yesterday, after coming to terms with the fact that i’m nearing the point of being broke as a joke (okay, that may be a hyperbole, but you get the picture) and scrambling to secure any odd jobs i can over the next several weeks to sumplement my income, i was greeted by this in the office parking lot:

i laughed, cried, sat on the curb, and called my amazing brother – who thankfully lives here, was home at the time, and came to change my tire within minutes. have i mentioned my family’s the best?

all this to say, life has arrived with full force this week. it’s just the way things are, and sometimes it all truly does pile up at one time. life’s messy, it’s unpredictable, and it takes no prisoners. but it’s still a good ride. so after i let out a big sigh and toss some pity party confetti in the air, i’ll smile and shake my head, remembering that this is just one day out of thousands more.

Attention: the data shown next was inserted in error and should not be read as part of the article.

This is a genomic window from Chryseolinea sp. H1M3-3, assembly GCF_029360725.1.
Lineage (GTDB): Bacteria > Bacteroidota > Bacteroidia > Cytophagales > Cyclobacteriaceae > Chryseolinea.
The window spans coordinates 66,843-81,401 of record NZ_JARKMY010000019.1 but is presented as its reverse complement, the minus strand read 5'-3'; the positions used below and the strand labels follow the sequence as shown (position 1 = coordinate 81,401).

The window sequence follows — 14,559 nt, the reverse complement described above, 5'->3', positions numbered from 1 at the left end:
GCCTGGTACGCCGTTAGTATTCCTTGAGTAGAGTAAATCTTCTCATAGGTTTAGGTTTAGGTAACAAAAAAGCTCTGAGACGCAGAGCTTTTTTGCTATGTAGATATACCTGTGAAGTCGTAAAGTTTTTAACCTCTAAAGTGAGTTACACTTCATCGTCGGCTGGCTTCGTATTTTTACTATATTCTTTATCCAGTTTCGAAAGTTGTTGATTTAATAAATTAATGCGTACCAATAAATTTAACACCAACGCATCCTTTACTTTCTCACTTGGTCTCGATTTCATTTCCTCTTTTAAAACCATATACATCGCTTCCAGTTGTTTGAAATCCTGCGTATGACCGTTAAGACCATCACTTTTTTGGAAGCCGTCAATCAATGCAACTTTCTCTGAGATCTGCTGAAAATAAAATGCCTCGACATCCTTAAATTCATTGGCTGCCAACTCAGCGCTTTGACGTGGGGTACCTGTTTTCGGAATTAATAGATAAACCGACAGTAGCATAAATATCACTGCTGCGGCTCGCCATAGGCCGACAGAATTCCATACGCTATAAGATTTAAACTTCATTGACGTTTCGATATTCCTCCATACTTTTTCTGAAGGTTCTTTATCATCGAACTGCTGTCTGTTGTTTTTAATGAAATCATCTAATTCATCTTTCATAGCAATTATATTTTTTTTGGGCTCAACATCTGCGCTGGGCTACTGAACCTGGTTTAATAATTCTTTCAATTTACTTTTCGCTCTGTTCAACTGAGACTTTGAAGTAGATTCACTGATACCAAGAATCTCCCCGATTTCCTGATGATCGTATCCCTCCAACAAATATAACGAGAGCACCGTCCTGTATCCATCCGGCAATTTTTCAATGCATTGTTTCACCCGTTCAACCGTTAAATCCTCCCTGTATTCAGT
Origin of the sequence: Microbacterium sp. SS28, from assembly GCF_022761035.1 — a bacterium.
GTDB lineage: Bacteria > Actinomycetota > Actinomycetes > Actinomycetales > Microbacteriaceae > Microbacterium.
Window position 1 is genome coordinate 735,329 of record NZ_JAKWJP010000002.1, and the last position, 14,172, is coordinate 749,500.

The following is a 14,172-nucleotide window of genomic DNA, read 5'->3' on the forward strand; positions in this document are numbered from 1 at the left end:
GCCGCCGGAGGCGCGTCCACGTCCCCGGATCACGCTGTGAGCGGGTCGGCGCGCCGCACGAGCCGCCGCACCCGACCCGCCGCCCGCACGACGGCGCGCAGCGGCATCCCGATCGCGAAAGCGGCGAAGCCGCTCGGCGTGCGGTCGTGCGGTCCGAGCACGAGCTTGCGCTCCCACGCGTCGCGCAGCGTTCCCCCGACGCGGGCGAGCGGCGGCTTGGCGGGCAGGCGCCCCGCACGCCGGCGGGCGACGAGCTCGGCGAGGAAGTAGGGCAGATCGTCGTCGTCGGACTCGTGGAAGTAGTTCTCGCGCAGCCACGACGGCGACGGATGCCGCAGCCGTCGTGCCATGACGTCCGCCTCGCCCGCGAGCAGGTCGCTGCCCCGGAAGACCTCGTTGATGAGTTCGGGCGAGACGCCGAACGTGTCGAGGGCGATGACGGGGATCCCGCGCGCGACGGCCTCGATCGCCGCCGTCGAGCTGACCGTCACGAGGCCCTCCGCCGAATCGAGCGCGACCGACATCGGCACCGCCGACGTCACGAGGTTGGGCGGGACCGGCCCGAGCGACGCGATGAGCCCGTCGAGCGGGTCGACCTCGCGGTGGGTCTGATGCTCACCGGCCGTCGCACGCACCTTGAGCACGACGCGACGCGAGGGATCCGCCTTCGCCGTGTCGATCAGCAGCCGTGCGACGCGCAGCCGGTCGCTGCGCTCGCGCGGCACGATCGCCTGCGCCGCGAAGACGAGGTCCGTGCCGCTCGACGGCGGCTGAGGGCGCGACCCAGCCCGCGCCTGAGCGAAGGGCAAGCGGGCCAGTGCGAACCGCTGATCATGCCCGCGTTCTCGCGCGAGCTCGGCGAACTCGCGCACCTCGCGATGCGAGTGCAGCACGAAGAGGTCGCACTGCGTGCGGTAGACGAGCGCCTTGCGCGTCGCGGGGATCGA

God’s still good. He’s still here. He’s healing my parents of cancer, He’s providing for me with unexpected means, and He isn’t too big to care about these little mishaps of mine. i’ll be alright, and so will you. take heart today, and be brave in Him.


Filed under photographs, random

need more fridge clutter?